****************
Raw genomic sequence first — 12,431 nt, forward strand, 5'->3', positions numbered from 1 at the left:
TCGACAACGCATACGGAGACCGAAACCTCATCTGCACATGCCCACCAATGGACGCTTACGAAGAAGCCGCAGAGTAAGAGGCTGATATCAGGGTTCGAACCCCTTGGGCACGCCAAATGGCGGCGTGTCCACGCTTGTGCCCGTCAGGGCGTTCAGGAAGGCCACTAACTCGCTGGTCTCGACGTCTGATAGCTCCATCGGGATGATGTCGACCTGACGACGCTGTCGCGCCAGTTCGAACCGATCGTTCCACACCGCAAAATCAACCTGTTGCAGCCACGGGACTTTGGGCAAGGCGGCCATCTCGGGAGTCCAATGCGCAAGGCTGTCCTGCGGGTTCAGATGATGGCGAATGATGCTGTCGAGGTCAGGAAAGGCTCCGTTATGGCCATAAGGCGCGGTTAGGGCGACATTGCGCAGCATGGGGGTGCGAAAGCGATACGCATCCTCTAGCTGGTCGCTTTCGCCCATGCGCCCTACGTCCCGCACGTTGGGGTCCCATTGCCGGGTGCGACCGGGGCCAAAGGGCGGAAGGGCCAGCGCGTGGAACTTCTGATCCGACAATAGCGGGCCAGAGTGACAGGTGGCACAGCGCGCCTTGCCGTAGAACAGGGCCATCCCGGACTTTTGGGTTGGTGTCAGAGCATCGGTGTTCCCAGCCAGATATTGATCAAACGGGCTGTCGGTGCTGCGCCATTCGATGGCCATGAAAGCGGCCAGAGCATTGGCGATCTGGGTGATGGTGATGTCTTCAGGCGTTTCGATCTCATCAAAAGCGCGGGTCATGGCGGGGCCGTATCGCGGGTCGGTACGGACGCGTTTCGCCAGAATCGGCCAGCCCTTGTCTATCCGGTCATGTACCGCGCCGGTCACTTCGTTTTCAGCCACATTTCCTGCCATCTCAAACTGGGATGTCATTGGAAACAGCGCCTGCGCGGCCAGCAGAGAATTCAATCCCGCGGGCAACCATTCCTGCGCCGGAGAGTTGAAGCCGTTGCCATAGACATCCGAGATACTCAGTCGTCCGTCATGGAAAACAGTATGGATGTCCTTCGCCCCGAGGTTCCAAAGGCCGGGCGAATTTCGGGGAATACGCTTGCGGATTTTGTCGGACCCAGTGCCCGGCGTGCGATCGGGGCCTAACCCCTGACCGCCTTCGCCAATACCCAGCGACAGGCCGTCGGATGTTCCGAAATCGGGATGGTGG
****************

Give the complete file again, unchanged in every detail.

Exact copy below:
Raw genomic sequence first — 12,431 nt, forward strand, 5'->3', positions numbered from 1 at the left:
TCGACAACGCATACGGAGACCGAAACCTCATCTGCACATGCCCACCAATGGACGCTTACGAAGAAGCCGCAGAGTAAGAGGCTGATATCAGGGTTCGAACCCCTTGGGCACGCCAAATGGCGGCGTGTCCACGCTTGTGCCCGTCAGGGCGTTCAGGAAGGCCACTAACTCGCTGGTCTCGACGTCTGATAGCTCCATCGGGATGATGTCGACCTGACGACGCTGTCGCGCCAGTTCGAACCGATCGTTCCACACCGCAAAATCAACCTGTTGCAGCCACGGGACTTTGGGCAAGGCGGCCATCTCGGGAGTCCAATGCGCAAGGCTGTCCTGCGGGTTCAGATGATGGCGAATGATGCTGTCGAGGTCAGGAAAGGCTCCGTTATGGCCATAAGGCGCGGTTAGGGCGACATTGCGCAGCATGGGGGTGCGAAAGCGATACGCATCCTCTAGCTGGTCGCTTTCGCCCATGCGCCCTACGTCCCGCACGTTGGGGTCCCATTGCCGGGTGCGACCGGGGCCAAAGGGCGGAAGGGCCAGCGCGTGGAACTTCTGATCCGACAATAGCGGGCCAGAGTGACAGGTGGCACAGCGCGCCTTGCCGTAGAACAGGGCCATCCCGGACTTTTGGGTTGGTGTCAGAGCATCGGTGTTCCCAGCCAGATATTGATCAAACGGGCTGTCGGTGCTGCGCCATTCGATGGCCATGAAAGCGGCCAGAGCATTGGCGATCTGGGTGATGGTGATGTCTTCAGGCGTTTCGATCTCATCAAAAGCGCGGGTCATGGCGGGGCCGTATCGCGGGTCGGTACGGACGCGTTTCGCCAGAATCGGCCAGCCCTTGTCTATCCGGTCATGTACCGCGCCGGTCACTTCGTTTTCAGCCACATTTCCTGCCATCTCAAACTGGGATGTCATTGGAAACAGCGCCTGCGCGGCCAGCAGAGAATTCAATCCCGCGGGCAACCATTCCTGCGCCGGAGAGTTGAAGCCGTTGCCATAGACATCCGAGATACTCAGTCGTCCGTCATGGAAAACAGTATGGATGTCCTTCGCCCCGAGGTTCCAAAGGCCGGGCGAATTTCGGGGAATACGCTTGCGGATTTTGTCGGACCCAGTGCCCGGCGTGCGATCGGGGCCTAACCCCTGACCGCCTTCGCCAATACCCAGCGACAGGCCGTCGGATGTTCCGAAATCGGGATGGTGG